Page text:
ANZ NZ interim profit climbs 11% to NZ$964 mln as net interest margin rises. Loan impairments rise, revenue growth narrowly ahead of increase in expenses

ANZ NZ interim profit climbs 11% to NZ$964 mln as net interest margin rises. Loan impairments rise, revenue growth narrowly ahead of increase in expenses

ANZ New Zealand has posted an 11% increase in half-year profit with net interest margins rising, thanks to "stabilising" funding costs and the "repricing" of home loans.

The bank's net profit after tax for the six months to March 31 rose $95 million, or 11%, to a fresh record half-year high of $964 million. In the equivalent period of the previous year the bank's net profit after tax was $869 million. 

The increase came as operating income climbed 3% to $2.107 billion with net interest income up 2.5% to $1.572 billion, and operating expenses increased 2.6% to $737 million. Credit impairment charges rose $30 million to $70 million.

The bank said its net interest margins increased "slightly" thanks to "stabilising" funding costs and its "repricing" of home loans. Australian parent, ANZ Banking Group, said its NZ division's half-year net interest margin rose seven basis points to 2.37% (see below). The NZ division's return on average assets increased 11 basis points to 1.31%.

(The ANZ NZ division figures are reported by parent the ANZ Banking Group and can differ from ANZ NZ geography figures reported by ANZ NZ. ANZ NZ hasn't provided any specific net interest margin figure).

ANZ NZ's half-year cost-to-income ratio dropped 10 basis points to 35.0%.

The bank said customer deposits increased 5% and gross lending rose 3%. As of March 31, net loans stood at $126.239 billion, and customer deposits at $100.771 billion.

"ANZ has grown in home lending and deposits, which reflects the continuing strength of the New Zealand housing market and of the economy generally," ANZ NZ CEO David Hisco said.

"Our investment in digital also means we are achieving greater operational efficiencies, as well as savings in our back office processes."

Meanwhile, parent the ANZ Group posted a 4.1% increase in interim cash profit to A$3.49 billion. It's paying a fully franked, unchanged interim dividend of A80 cents per share, equivalent to 66% of cash profit.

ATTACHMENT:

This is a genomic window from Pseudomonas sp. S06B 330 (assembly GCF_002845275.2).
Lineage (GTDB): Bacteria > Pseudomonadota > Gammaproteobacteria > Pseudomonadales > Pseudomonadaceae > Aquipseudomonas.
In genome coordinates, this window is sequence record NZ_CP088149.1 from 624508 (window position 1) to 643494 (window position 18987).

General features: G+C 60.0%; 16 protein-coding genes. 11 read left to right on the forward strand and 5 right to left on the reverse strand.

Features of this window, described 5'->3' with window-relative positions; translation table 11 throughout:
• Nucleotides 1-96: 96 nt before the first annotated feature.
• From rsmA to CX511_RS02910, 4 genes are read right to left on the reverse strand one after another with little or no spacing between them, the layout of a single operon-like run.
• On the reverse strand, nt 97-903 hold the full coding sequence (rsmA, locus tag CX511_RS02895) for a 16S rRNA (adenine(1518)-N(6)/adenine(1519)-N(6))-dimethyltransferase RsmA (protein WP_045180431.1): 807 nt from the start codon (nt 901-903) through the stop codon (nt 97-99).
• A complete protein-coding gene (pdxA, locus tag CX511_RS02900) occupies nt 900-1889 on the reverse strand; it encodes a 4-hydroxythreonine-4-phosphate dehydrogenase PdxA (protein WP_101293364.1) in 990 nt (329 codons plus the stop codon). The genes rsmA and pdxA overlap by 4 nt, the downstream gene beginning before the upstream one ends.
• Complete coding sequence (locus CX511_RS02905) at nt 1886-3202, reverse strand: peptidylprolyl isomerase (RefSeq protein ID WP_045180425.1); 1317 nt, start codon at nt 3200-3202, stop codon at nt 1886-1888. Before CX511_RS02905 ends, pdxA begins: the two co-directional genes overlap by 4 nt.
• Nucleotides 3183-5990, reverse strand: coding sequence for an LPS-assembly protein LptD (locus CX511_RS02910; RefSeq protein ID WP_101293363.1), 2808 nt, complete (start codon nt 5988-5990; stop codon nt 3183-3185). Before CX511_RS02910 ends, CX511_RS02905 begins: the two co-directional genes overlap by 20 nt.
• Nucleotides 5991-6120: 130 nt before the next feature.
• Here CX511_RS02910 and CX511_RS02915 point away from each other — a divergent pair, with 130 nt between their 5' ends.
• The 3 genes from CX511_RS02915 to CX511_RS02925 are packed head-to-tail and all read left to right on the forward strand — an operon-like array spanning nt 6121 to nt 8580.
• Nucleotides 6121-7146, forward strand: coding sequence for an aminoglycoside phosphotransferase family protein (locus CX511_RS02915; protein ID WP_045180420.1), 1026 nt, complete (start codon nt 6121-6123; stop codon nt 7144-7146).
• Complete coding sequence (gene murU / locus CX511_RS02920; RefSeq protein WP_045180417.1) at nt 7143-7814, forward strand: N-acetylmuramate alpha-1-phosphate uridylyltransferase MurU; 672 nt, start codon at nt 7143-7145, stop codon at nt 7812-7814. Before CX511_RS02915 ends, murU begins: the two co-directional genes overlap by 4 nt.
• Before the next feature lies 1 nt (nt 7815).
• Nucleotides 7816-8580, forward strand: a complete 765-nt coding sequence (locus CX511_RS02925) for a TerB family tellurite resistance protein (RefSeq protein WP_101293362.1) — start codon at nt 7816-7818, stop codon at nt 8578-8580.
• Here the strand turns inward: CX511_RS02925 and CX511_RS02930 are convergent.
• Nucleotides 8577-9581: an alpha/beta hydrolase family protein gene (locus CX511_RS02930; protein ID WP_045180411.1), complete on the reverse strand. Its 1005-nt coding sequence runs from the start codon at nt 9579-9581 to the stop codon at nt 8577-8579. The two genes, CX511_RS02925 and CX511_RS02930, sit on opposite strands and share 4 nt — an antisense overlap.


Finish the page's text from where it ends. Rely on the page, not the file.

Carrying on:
Group CEO Shayne Elliott said the banking sector faces headwinds noting; "I think our sector has had a golden period for 20 plus years and we don't think that's going to continue, it's going to be harder."

Here's ANZ NZ's full press release. 

Here's the Australian parent bank's press release

And here's the ANZ Group presentation.

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wow.

easy money.

Yes, please no more bleeding hearts saying the banks cannot lower rates as they are struggling with overseas funding costs and face extreme exchange risks. They are clearly price gouging the borrowers which is their prerogative; but it is also ours to call them greedy bastards.

An speculator to his advisor; Is all my cash really gone? No, of course not, it’s just been hoovered by somebody else!

The Best Way to Rob a Bank is to Own One.
Here is Bill Black on TED.

How to rob a bank | William Black | TEDxUMKC
https://www.youtube.com/watch?v=-JBYPcgtnGE

In the case of the big 4 banks in NZ, the title should be " the Best Way to Rob a Bank is to Manage One"

Take out highly leveraged home loans based on fraudulent income statements to borrow much more than the locals ever could. Rent each bedroom to a dumb kiwi and pay most of the interest. If the housing market booms keep doing the same. If you ever find your equity ever sinks underwater you just flee back to Mainland China.

Why can't Kiwibank make profits like this? Too much money spent on SAP blowouts?

That and a lower % of mortgages and commercial business. Even the NZ government & councils don't use Kiwibank yet.

Interesting to link this article to your article today on KiwiSaver conservative funds.
ANZ record yet another record profit and cash KiwiSaver funds return a very lowly 1.7%.
Savers will be depositing funds with a ANZ owned investment trust who then deposit funds with banks (most probably ANZ) at wholesale rates which are much less than retail rates. They take 0.42% annually of both your deposits and funds for doing so.
How can a bank justify a 20% charge on a minimal return in what is simple low cost electronic management.
Do Kris Faafoi and Adrian Orr really think all is well with the New Zealand banking culture?

Just one bank declaring almost $1 billion in profits for 6 months, from just 4.4 million people!? And Adrian Orr (RBNZ Gov) says nothing to see here! What am I missing?

Almost $500 per year for every person in the country.

Murray - simple answer is, we're world class personal borrowers at 168% debt to income...world class. They need twice as many Yanks o get the same amount out.

What is the American ratio? But the implication that you are making is that the borrowers are being shafted on borrowing costs. What are the other three banks doing? If one can take a billion out, will four take out $4 billion? The Government will love the tax, but the profits are still going overseas, and will amount in total to around $2000 for each person in the country. Seeing as i have no debt to the bank, someone else is paying my share. I shudder to think what some are paying.